Xers and Millennials – aka, your members of tomorrow – have much higher expectations of paying for what – and only what – we actually want (the article linked relates to Boomers versus Xers as parents of school-age kids, but it’s both interesting and relevant for our discussion here).  I quote:

Gen Xers are acutely sensitive to the prices they pay and the value they receive in return.

Prepare for the modular “opt-out” consumer. 

(Oh, and did I mention that the article was written by Neil Howe?)

We need to be thinking seriously, innovating seriously, about how that affects the membership model NOW.  Hell, we needed to start thinking about this yesterday.

Those same dynamics – localism, pragmatism, focus on the bottom line, personal accountability, distrust of authority and institutions – affect volunteering just as strongly (if not more so) than membership. We’re not interested in neverending committee meetings that don’t actually accomplish anything.  We don’t want to have to “pay dues” to get a leadership position – we want responsibility based on what we’ve accomplished, not on our ability to outlast the other guy.  But don’t listen to me – check our Deirdre Reid’s New Volunteer Manifesto.  She says it all way better than I could.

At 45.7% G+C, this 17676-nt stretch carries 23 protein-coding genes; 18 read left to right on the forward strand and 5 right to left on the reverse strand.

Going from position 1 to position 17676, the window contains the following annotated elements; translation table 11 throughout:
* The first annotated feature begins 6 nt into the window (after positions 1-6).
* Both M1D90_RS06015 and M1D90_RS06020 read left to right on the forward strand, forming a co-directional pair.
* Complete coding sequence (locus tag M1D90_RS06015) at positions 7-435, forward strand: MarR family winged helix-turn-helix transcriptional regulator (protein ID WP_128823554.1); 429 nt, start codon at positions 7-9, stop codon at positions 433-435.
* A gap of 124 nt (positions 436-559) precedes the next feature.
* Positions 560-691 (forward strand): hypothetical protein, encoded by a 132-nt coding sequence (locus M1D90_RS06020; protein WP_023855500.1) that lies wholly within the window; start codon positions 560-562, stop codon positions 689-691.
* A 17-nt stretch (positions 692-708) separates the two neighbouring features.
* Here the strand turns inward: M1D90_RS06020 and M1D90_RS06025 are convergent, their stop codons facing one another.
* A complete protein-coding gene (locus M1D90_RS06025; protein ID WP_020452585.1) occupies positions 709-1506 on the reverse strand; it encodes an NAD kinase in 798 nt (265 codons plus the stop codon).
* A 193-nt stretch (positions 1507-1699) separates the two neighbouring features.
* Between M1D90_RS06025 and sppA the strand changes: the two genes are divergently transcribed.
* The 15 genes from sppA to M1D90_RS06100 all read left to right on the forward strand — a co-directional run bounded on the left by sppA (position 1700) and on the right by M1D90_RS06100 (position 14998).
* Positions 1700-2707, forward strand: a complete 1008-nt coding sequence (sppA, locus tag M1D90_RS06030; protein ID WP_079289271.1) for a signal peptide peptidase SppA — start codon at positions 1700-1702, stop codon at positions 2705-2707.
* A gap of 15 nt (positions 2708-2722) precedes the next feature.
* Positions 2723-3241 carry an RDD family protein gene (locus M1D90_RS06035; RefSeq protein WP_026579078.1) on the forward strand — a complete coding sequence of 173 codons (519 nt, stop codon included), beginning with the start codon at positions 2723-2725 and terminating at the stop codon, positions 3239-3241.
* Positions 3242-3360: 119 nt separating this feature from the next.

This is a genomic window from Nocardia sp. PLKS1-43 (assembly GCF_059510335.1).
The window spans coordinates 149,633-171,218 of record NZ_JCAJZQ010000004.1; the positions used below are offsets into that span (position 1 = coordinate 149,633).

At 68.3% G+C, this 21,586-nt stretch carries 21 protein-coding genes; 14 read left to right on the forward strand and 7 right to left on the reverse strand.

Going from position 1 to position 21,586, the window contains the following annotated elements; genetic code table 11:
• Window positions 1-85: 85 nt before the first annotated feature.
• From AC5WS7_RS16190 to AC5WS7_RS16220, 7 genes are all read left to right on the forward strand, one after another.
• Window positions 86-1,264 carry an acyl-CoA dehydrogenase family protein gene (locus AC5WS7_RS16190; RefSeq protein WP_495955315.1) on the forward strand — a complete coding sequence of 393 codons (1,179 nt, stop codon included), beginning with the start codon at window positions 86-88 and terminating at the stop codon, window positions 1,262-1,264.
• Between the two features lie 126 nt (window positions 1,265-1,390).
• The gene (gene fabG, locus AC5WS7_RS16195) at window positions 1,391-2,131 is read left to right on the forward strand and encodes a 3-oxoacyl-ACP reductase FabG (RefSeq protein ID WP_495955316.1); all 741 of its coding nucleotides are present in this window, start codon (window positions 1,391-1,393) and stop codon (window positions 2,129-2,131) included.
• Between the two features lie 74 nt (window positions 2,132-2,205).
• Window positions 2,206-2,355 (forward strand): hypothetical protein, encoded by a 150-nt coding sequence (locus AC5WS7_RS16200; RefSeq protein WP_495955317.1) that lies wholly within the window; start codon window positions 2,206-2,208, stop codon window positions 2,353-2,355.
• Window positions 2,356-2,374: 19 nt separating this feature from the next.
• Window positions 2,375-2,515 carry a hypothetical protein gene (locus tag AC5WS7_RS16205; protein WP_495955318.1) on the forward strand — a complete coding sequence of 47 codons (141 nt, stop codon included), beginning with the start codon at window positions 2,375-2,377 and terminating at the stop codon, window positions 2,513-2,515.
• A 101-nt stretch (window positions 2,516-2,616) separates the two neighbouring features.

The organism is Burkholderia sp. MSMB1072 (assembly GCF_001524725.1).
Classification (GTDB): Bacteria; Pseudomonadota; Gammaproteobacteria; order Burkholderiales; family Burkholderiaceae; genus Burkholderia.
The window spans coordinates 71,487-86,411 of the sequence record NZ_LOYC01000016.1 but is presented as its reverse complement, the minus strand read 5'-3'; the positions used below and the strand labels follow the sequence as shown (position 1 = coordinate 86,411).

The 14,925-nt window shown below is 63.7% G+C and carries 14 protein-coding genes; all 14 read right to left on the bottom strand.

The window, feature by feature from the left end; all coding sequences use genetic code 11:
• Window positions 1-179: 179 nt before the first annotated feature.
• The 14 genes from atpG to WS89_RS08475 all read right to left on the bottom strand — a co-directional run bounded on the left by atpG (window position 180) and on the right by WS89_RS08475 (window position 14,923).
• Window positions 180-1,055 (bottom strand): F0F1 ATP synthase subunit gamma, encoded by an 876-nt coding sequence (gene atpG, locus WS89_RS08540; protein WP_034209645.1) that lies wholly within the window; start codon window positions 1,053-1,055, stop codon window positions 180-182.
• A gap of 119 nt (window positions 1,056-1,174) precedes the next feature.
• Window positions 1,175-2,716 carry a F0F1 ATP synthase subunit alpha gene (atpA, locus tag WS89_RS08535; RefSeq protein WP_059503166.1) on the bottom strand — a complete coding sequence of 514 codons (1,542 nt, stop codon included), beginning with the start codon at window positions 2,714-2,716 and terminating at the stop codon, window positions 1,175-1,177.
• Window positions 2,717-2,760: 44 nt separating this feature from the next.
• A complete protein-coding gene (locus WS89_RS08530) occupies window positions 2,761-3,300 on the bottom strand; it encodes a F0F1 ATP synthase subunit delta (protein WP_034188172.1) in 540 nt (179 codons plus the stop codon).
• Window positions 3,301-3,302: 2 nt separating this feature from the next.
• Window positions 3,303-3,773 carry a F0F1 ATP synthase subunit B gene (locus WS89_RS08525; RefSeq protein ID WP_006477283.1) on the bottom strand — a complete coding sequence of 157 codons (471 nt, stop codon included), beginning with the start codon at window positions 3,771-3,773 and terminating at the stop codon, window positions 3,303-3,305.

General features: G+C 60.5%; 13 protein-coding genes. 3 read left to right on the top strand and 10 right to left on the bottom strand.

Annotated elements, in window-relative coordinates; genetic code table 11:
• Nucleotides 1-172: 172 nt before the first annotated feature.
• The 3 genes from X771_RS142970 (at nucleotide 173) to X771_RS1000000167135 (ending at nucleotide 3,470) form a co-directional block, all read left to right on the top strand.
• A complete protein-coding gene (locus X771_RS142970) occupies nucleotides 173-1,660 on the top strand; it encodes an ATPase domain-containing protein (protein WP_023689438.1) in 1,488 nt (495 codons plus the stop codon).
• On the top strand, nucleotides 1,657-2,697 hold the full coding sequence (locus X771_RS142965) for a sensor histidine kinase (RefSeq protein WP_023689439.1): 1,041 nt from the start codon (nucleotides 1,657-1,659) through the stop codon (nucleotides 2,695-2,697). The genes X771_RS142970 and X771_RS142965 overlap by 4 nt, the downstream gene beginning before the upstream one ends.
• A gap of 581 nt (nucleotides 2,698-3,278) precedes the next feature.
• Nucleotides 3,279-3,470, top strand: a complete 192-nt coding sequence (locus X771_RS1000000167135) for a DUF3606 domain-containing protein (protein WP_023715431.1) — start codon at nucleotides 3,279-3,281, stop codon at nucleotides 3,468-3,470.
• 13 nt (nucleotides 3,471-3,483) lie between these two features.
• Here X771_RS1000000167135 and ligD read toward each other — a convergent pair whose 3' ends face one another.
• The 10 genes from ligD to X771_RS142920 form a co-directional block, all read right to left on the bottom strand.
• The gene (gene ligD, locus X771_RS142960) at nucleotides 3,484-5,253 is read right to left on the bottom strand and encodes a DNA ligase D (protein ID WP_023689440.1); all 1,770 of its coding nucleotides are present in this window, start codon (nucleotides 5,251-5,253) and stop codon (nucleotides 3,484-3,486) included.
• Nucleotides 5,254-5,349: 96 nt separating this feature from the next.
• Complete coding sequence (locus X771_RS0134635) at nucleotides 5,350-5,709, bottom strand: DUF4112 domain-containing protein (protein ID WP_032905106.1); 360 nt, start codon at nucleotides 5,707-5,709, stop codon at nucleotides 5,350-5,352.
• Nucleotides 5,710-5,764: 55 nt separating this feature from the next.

Associations, and nonprofits more generally, REQUIRE volunteers to operate.  But if we can’t innovate around what we offer and our expectations and put together a model that fits with what GenX and the Millennials are looking for, there will be no one to fill those seats.

So what do you think? What are you doing to address generational change and how it will affect the building blocks of your organization?  Where else can associations innovate?